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Our View: President Lincoln's Gettysburg call remains unanswered

From the editorial: Address "a call to living Americans of all generations to live up to the ideals of the American experiment of liberty and democracy so that 'these dead shall not have died in vain.'"

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Gary McCoy / Cagle Cartoons

Unlike Veterans Day, which honors all who answered America's call to military service, Memorial Day today honors those who died in war. Memorial Day forces us to remember that war is about sacrifice — and the ultimate sacrifice, death.

President Abraham Lincoln's 272-word Gettysburg Address is perhaps the greatest tribute to America's war dead. It's also a call to living Americans of all generations to live up to the ideals of the American experiment of liberty and democracy so that "these dead shall not have died in vain," as Lincoln said.

The Battle of Gettysburg was the bloodiest of America's Civil War. In July 1863, a Confederate army of 75,000 men faced the 97,000-man Union Army. More men fought and died in this battle than in any other before or since on American soil. The Union suffered 23,000 casualties; the Confederacy suffered 25,000. Of those casualties, 8,520 Union soldiers were killed or missing; 9,750 Confederate soldiers were killed or missing.

Lincoln visited the battlefield to dedicate a cemetery for the victims of that battle. His two-minute speech was delivered Nov. 19, 1863:

"Four score and seven years ago, our fathers brought forth upon this continent a new nation: conceived in liberty and dedicated to the proposition that all men are created equal.

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"Now we are engaged in a great civil war, testing whether that nation, or any nation so conceived and so dedicated, can long endure. We are met on a great battlefield of that war.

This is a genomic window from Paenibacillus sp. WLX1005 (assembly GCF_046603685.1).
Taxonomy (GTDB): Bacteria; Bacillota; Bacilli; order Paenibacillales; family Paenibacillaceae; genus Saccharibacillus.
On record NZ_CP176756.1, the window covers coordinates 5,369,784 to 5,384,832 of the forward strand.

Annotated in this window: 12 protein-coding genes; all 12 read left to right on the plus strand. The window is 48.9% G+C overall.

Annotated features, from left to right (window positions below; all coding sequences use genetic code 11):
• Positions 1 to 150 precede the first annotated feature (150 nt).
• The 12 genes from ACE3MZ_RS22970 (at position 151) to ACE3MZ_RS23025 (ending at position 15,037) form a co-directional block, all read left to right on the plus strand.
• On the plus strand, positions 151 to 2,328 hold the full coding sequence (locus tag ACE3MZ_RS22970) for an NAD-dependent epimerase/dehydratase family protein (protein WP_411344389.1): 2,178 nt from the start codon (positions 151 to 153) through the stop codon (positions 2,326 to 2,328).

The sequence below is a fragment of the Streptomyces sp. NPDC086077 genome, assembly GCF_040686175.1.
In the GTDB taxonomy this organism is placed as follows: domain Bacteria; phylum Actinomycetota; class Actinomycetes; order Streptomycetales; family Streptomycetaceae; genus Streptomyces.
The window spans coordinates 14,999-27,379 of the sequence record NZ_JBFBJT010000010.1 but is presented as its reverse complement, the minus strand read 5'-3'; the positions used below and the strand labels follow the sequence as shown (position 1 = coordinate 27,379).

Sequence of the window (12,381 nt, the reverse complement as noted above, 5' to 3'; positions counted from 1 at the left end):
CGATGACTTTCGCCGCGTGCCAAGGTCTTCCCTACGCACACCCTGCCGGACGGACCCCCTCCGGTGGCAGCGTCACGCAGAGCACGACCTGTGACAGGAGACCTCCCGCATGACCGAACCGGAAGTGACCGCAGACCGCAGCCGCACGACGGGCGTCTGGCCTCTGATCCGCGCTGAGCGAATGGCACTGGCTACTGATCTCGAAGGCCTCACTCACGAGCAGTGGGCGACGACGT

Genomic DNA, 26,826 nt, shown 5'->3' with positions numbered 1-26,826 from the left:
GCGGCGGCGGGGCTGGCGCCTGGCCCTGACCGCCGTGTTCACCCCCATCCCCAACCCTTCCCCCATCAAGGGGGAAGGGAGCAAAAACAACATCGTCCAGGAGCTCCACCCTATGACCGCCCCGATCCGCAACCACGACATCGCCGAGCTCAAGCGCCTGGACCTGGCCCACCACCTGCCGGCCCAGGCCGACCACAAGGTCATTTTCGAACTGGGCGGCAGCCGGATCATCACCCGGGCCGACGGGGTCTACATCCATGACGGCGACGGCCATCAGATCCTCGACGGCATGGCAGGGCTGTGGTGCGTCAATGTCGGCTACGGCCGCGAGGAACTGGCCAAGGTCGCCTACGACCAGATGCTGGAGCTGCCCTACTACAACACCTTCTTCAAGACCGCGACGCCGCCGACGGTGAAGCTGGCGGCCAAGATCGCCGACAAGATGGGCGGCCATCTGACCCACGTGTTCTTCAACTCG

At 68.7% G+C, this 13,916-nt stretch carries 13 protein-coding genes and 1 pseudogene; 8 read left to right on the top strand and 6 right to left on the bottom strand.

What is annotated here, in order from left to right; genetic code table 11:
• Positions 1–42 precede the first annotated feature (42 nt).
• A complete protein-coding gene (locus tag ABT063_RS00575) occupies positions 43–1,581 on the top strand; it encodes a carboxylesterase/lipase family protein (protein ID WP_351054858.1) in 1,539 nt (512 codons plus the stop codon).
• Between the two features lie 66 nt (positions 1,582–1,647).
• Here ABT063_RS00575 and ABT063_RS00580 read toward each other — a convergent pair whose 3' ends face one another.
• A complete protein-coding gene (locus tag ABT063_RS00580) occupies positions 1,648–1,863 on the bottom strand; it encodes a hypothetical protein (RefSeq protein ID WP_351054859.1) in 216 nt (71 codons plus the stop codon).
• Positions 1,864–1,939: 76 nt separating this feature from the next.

"We have come to dedicate a portion of that field as a final resting place for those who here gave their lives that that nation might live. It is altogether fitting and proper that we should do this.

"But, in a larger sense, we cannot dedicate, we cannot consecrate, we cannot hallow this ground. The brave men, living and dead, who struggled here have consecrated it, far above our poor power to add or detract. The world will little note, nor long remember, what we say here, but it can never forget what they did here.

"It is for us the living, rather, to be dedicated here to the unfinished work which they who fought here have thus far so nobly advanced. It is rather for us to be here dedicated to the great task remaining before us. That from these honored dead we take increased devotion to that cause for which they gave the last full measure of devotion; that we here highly resolve that these dead shall not have died in vain; that this nation, under God, shall have a new birth of freedom; and that government of the people, by the people, for the people, shall not perish from the earth."

At home and abroad, we still have the unfinished work Lincoln set forth more than 150 years ago: We must commit anew to an American nation "conceived in liberty and dedicated to the proposition that all men are created equal" so that the dead "shall not have died in vain."

(Note: Versions of this editorial have been published on past Memorial Day weekends. The view deserves repeating.)

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